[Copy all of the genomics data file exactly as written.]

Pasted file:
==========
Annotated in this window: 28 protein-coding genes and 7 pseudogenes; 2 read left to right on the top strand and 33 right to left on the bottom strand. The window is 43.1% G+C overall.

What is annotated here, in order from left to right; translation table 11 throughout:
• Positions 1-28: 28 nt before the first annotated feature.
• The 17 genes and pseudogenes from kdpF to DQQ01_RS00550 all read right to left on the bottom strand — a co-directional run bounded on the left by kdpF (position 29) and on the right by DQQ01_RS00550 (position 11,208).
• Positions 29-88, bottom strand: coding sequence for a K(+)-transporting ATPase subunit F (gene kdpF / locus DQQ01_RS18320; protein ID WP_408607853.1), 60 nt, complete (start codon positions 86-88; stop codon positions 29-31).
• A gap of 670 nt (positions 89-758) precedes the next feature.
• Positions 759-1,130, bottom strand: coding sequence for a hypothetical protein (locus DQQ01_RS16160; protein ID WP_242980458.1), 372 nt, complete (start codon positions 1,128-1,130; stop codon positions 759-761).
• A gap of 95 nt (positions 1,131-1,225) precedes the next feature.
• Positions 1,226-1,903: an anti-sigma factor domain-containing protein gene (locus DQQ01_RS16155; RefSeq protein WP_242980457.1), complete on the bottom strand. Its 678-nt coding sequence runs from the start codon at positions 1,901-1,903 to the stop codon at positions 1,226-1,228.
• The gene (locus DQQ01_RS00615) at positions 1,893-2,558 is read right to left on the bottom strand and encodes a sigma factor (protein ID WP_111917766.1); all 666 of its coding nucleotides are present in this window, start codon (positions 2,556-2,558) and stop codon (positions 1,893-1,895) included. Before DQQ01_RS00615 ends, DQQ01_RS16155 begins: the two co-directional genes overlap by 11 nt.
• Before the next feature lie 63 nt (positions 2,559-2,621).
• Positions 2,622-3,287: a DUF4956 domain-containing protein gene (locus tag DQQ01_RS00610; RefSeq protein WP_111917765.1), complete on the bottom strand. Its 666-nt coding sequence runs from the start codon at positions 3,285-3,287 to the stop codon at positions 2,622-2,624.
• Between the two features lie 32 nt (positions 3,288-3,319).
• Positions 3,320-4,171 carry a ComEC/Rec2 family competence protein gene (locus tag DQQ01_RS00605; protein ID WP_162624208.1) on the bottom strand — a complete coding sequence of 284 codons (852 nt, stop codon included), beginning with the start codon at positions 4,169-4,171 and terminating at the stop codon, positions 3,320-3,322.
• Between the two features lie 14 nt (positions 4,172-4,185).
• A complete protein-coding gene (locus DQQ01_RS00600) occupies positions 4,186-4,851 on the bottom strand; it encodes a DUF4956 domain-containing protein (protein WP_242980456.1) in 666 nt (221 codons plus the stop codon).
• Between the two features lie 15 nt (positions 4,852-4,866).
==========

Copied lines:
Annotated in this window: 28 protein-coding genes and 7 pseudogenes; 2 read left to right on the top strand and 33 right to left on the bottom strand. The window is 43.1% G+C overall.

What is annotated here, in order from left to right; translation table 11 throughout:
• Positions 1-28: 28 nt before the first annotated feature.
• The 17 genes and pseudogenes from kdpF to DQQ01_RS00550 all read right to left on the bottom strand — a co-directional run bounded on the left by kdpF (position 29) and on the right by DQQ01_RS00550 (position 11,208).
• Positions 29-88, bottom strand: coding sequence for a K(+)-transporting ATPase subunit F (gene kdpF / locus DQQ01_RS18320; protein ID WP_408607853.1), 60 nt, complete (start codon positions 86-88; stop codon positions 29-31).
• A gap of 670 nt (positions 89-758) precedes the next feature.
• Positions 759-1,130, bottom strand: coding sequence for a hypothetical protein (locus DQQ01_RS16160; protein ID WP_242980458.1), 372 nt, complete (start codon positions 1,128-1,130; stop codon positions 759-761).
• A gap of 95 nt (positions 1,131-1,225) precedes the next feature.
• Positions 1,226-1,903: an anti-sigma factor domain-containing protein gene (locus DQQ01_RS16155; RefSeq protein WP_242980457.1), complete on the bottom strand. Its 678-nt coding sequence runs from the start codon at positions 1,901-1,903 to the stop codon at positions 1,226-1,228.
• The gene (locus DQQ01_RS00615) at positions 1,893-2,558 is read right to left on the bottom strand and encodes a sigma factor (protein ID WP_111917766.1); all 666 of its coding nucleotides are present in this window, start codon (positions 2,556-2,558) and stop codon (positions 1,893-1,895) included. Before DQQ01_RS00615 ends, DQQ01_RS16155 begins: the two co-directional genes overlap by 11 nt.
• Before the next feature lie 63 nt (positions 2,559-2,621).
• Positions 2,622-3,287: a DUF4956 domain-containing protein gene (locus tag DQQ01_RS00610; RefSeq protein WP_111917765.1), complete on the bottom strand. Its 666-nt coding sequence runs from the start codon at positions 3,285-3,287 to the stop codon at positions 2,622-2,624.
• Between the two features lie 32 nt (positions 3,288-3,319).
• Positions 3,320-4,171 carry a ComEC/Rec2 family competence protein gene (locus tag DQQ01_RS00605; protein ID WP_162624208.1) on the bottom strand — a complete coding sequence of 284 codons (852 nt, stop codon included), beginning with the start codon at positions 4,169-4,171 and terminating at the stop codon, positions 3,320-3,322.
• Between the two features lie 14 nt (positions 4,172-4,185).
• A complete protein-coding gene (locus DQQ01_RS00600) occupies positions 4,186-4,851 on the bottom strand; it encodes a DUF4956 domain-containing protein (protein WP_242980456.1) in 666 nt (221 codons plus the stop codon).
• Between the two features lie 15 nt (positions 4,852-4,866).